From: Notice & Comment | A Blog from the Yale Journal on Regulation and the ABA Section of Administrative Law & Regulatory Practice

by Neomi Rao

The gap between textbook administrative law and actual practice exists in many areas, but perhaps nowhere more so than with respect to the so-called independent agencies. In theory, such agencies operate “independent” of the control and direction of the President. In practice, the White House has myriad mechanisms to oversee and even to control these agencies. One practical area in which the separation remains is regulatory review—no President has extended direct regulatory oversight to independent agencies.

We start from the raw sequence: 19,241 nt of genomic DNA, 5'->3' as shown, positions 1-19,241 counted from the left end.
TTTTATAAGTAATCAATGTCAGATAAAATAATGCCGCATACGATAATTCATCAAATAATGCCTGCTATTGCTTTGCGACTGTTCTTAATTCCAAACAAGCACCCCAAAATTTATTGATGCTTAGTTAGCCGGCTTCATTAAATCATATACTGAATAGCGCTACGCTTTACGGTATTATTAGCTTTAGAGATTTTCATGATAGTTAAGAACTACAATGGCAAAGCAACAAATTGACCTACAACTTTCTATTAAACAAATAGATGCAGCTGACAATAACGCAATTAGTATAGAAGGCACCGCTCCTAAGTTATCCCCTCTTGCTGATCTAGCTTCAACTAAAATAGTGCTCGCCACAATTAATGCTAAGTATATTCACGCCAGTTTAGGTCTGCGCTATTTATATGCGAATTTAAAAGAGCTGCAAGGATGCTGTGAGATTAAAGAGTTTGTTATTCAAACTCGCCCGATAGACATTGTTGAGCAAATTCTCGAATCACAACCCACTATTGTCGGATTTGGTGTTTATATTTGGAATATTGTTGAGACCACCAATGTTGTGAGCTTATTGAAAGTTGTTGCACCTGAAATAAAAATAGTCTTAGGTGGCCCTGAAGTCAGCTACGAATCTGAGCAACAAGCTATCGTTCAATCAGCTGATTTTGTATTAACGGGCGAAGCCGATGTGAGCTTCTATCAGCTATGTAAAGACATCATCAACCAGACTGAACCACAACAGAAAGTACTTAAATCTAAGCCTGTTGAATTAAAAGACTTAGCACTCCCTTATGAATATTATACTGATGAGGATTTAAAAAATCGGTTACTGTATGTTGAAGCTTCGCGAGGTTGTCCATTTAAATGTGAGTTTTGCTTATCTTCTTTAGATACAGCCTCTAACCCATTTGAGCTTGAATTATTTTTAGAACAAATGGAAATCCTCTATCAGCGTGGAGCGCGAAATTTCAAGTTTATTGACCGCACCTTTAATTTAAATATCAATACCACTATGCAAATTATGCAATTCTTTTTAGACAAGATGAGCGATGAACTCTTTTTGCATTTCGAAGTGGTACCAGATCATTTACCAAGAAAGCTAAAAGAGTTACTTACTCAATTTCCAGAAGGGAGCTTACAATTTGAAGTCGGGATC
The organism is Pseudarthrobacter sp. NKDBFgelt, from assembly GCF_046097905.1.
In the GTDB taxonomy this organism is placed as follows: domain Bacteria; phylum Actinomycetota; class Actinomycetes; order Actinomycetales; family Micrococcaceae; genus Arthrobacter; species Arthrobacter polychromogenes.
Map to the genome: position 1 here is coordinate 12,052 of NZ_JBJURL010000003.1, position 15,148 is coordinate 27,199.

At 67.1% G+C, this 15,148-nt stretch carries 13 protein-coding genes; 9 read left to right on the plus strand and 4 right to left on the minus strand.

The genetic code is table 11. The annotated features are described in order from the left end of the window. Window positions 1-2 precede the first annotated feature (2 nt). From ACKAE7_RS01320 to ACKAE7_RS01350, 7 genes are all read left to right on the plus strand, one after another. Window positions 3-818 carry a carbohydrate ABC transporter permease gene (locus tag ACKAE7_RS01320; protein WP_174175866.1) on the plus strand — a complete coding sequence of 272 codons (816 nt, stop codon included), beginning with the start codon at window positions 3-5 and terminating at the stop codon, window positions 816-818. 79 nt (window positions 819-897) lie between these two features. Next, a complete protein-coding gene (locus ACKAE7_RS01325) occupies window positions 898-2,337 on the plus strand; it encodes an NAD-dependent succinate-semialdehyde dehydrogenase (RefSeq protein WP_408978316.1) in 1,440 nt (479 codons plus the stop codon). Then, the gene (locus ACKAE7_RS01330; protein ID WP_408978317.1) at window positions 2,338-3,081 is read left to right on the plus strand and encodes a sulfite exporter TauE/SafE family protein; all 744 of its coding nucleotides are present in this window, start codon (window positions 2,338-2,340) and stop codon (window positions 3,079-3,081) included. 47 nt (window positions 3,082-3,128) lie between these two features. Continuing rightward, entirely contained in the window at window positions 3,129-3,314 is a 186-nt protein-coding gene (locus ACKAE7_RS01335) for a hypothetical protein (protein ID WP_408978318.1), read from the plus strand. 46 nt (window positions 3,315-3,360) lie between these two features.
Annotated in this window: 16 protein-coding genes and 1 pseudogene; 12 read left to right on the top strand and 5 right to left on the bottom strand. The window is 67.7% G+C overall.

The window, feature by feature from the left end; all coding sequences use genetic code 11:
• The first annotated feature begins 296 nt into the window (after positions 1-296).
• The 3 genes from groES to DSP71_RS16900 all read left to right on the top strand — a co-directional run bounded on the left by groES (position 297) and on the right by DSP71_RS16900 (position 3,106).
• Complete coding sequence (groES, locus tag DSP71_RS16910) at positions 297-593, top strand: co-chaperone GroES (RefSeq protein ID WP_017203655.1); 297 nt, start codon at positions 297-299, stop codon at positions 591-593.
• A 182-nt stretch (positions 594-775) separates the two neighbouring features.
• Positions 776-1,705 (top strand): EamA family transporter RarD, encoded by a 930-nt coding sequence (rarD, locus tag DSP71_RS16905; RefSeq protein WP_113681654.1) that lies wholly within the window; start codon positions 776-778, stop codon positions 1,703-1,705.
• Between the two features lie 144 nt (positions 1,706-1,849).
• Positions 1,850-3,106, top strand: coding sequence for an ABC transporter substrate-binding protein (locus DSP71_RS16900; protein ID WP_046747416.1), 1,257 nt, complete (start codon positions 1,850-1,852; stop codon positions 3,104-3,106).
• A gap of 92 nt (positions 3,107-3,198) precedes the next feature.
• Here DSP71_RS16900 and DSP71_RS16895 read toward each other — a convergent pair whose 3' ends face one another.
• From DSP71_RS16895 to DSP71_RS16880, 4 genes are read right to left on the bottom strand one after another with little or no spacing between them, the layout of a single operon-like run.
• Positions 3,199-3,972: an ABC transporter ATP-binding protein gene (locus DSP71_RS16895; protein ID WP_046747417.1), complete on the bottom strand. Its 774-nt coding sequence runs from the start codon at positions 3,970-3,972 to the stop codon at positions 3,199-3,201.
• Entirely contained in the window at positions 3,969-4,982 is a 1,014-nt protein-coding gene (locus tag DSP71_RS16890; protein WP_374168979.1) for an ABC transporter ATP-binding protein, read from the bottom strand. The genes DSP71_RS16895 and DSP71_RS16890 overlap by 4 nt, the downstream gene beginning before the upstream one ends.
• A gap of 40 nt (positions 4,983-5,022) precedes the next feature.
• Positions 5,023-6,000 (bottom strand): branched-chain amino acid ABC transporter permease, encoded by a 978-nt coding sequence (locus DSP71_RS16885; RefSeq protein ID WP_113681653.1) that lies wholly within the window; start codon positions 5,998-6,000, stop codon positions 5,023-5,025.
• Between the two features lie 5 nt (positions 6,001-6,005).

Should independent agencies be subject to White House regulatory oversight through the Office of Management and Budget (OMB) and the Office of Information and Regulatory Affairs (OIRA)? The 2016 Report to the President-Elect developed by the American Bar Association’s Section of Administrative Law and Regulatory Practice urges the President-Elect “to extend Executive oversight to many independent regulatory agencies.” As the Report explains, “Much of the policymaking of independent agencies is not functionally distinct from that of executive agencies, and where that is the case, presidential oversight is appropriate.”

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